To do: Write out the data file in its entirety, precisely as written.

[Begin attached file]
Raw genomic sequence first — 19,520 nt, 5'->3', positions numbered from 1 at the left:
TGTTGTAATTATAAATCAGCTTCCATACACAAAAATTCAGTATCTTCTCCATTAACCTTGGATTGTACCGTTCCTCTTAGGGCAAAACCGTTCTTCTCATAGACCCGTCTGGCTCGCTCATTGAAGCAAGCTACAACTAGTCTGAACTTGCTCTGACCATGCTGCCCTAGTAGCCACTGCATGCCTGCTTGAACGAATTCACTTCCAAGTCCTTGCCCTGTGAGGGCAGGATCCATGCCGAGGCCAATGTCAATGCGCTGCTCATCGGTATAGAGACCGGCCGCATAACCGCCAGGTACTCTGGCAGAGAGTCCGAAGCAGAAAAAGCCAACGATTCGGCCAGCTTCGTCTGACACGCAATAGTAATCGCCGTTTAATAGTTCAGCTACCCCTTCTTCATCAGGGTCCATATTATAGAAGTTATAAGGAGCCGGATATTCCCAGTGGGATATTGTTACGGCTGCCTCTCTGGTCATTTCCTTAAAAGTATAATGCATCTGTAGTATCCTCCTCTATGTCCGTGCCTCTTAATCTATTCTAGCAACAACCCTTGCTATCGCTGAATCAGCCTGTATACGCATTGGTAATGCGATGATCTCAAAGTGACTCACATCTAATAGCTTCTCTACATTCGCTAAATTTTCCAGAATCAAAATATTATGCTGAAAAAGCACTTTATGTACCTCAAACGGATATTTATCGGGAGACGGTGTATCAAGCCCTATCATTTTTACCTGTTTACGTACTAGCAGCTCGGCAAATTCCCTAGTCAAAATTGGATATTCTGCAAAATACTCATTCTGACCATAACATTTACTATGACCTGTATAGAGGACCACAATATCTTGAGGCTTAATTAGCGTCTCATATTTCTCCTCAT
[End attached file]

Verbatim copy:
Raw genomic sequence first — 19,520 nt, 5'->3', positions numbered from 1 at the left:
TGTTGTAATTATAAATCAGCTTCCATACACAAAAATTCAGTATCTTCTCCATTAACCTTGGATTGTACCGTTCCTCTTAGGGCAAAACCGTTCTTCTCATAGACCCGTCTGGCTCGCTCATTGAAGCAAGCTACAACTAGTCTGAACTTGCTCTGACCATGCTGCCCTAGTAGCCACTGCATGCCTGCTTGAACGAATTCACTTCCAAGTCCTTGCCCTGTGAGGGCAGGATCCATGCCGAGGCCAATGTCAATGCGCTGCTCATCGGTATAGAGACCGGCCGCATAACCGCCAGGTACTCTGGCAGAGAGTCCGAAGCAGAAAAAGCCAACGATTCGGCCAGCTTCGTCTGACACGCAATAGTAATCGCCGTTTAATAGTTCAGCTACCCCTTCTTCATCAGGGTCCATATTATAGAAGTTATAAGGAGCCGGATATTCCCAGTGGGATATTGTTACGGCTGCCTCTCTGGTCATTTCCTTAAAAGTATAATGCATCTGTAGTATCCTCCTCTATGTCCGTGCCTCTTAATCTATTCTAGCAACAACCCTTGCTATCGCTGAATCAGCCTGTATACGCATTGGTAATGCGATGATCTCAAAGTGACTCACATCTAATAGCTTCTCTACATTCGCTAAATTTTCCAGAATCAAAATATTATGCTGAAAAAGCACTTTATGTACCTCAAACGGATATTTATCGGGAGACGGTGTATCAAGCCCTATCATTTTTACCTGTTTACGTACTAGCAGCTCGGCAAATTCCCTAGTCAAAATTGGATATTCTGCAAAATACTCATTCTGACCATAACATTTACTATGACCTGTATAGAGGACCACAATATCTTGAGGCTTAATTAGCGTCTCATATTTCTCCTCAT